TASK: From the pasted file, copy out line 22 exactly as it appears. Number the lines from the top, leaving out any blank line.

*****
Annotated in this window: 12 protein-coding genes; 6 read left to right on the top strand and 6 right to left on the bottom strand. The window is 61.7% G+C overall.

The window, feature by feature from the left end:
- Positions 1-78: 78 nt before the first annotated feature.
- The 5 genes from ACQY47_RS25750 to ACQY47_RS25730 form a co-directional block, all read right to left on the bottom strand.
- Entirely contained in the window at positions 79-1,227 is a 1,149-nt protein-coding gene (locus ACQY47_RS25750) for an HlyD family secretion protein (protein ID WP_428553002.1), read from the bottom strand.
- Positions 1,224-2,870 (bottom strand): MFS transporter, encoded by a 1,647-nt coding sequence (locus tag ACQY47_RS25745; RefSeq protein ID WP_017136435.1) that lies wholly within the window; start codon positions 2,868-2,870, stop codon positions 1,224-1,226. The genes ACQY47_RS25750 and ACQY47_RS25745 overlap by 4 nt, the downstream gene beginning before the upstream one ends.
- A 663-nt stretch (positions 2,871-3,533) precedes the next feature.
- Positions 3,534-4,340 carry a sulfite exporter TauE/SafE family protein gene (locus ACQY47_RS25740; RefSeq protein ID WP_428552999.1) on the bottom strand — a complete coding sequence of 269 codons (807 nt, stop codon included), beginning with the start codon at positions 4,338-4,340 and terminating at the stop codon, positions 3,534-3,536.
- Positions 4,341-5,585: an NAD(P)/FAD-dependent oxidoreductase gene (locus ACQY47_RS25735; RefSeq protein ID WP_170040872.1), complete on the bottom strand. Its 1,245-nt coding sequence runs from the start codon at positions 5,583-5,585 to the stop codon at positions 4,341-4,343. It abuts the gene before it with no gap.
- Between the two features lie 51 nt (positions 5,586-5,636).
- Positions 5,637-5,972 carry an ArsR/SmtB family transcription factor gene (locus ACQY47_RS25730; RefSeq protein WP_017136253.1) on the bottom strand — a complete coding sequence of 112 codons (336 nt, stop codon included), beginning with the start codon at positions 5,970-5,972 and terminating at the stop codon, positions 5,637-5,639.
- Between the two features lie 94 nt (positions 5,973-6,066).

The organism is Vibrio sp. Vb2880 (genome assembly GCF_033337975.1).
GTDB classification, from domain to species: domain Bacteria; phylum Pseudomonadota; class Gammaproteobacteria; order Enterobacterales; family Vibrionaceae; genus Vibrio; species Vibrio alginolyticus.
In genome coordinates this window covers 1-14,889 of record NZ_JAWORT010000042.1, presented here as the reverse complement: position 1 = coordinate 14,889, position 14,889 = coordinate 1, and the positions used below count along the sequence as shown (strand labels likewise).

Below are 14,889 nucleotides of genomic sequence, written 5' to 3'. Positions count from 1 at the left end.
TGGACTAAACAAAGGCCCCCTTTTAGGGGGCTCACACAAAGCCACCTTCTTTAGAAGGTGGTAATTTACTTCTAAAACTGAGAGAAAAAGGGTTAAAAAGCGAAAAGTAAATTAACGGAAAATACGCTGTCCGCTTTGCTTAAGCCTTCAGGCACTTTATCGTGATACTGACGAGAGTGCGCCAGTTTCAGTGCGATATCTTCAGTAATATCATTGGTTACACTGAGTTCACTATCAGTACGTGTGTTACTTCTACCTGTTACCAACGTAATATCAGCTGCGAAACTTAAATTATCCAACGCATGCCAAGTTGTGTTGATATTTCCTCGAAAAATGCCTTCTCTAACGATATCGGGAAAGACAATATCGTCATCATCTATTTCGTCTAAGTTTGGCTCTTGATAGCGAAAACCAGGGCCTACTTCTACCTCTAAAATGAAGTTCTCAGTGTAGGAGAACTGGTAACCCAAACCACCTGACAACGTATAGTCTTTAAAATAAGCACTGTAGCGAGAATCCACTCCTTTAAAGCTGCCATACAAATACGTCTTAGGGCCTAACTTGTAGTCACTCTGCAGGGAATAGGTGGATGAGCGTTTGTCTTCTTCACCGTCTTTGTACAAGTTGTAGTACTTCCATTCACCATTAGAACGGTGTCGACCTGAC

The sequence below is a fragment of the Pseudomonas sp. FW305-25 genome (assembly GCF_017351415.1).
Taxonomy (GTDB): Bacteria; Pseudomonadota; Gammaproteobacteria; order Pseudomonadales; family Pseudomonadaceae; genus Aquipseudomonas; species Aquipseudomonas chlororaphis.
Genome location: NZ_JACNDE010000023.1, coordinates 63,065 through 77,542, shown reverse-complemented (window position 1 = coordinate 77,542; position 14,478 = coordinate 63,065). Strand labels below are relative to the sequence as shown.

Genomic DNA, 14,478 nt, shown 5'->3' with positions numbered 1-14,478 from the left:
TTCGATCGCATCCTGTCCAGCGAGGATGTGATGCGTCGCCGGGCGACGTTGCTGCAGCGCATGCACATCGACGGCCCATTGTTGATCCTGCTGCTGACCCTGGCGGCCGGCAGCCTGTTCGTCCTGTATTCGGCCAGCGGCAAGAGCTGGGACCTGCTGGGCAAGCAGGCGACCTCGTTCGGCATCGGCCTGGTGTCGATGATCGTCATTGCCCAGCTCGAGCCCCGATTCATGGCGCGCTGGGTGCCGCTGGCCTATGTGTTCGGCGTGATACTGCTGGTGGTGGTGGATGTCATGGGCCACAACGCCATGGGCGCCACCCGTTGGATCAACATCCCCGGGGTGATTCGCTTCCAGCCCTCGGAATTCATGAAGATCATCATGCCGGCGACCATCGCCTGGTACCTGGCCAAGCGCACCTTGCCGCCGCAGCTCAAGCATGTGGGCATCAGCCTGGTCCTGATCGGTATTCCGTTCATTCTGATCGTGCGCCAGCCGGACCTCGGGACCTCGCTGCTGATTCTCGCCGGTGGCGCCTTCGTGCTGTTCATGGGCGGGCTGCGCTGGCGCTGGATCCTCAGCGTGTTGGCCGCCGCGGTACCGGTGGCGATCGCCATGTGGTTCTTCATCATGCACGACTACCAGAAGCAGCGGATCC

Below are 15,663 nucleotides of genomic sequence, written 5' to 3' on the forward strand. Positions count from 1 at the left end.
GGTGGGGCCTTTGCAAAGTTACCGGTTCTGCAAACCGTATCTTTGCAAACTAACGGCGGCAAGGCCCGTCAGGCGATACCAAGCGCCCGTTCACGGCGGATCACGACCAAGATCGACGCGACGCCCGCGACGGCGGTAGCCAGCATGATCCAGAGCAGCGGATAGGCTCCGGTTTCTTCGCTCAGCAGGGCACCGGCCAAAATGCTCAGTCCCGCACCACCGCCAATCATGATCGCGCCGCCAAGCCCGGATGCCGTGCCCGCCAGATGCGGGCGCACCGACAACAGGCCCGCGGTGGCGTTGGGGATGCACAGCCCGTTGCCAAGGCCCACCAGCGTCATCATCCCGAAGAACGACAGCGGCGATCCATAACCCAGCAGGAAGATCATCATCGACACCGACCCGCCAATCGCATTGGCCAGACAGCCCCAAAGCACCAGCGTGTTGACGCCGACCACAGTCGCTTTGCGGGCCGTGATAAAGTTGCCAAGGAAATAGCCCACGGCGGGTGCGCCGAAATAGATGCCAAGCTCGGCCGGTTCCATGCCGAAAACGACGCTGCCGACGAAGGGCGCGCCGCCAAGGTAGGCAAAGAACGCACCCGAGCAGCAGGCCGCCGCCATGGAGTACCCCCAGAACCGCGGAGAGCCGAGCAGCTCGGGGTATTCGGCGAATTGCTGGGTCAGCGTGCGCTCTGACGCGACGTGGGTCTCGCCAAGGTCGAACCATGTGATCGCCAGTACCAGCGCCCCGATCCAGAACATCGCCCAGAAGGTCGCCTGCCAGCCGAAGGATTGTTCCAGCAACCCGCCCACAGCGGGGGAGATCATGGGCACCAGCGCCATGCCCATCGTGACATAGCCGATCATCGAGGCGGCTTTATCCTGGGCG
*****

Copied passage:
TTCGATCGCATCCTGTCCAGCGAGGATGTGATGCGTCGCCGGGCGACGTTGCTGCAGCGCATGCACATCGACGGCCCATTGTTGATCCTGCTGCTGACCCTGGCGGCCGGCAGCCTGTTCGTCCTGTATTCGGCCAGCGGCAAGAGCTGGGACCTGCTGGGCAAGCAGGCGACCTCGTTCGGCATCGGCCTGGTGTCGATGATCGTCATTGCCCAGCTCGAGCCCCGATTCATGGCGCGCTGGGTGCCGCTGGCCTATGTGTTCGGCGTGATACTGCTGGTGGTGGTGGATGTCATGGGCCACAACGCCATGGGCGCCACCCGTTGGATCAACATCCCCGGGGTGATTCGCTTCCAGCCCTCGGAATTCATGAAGATCATCATGCCGGCGACCATCGCCTGGTACCTGGCCAAGCGCACCTTGCCGCCGCAGCTCAAGCATGTGGGCATCAGCCTGGTCCTGATCGGTATTCCGTTCATTCTGATCGTGCGCCAGCCGGACCTCGGGACCTCGCTGCTGATTCTCGCCGGTGGCGCCTTCGTGCTGTTCATGGGCGGGCTGCGCTGGCGCTGGATCCTCAGCGTGTTGGCCGCCGCGGTACCGGTGGCGATCGCCATGTGGTTCTTCATCATGCACGACTACCAGAAGCAGCGGATCC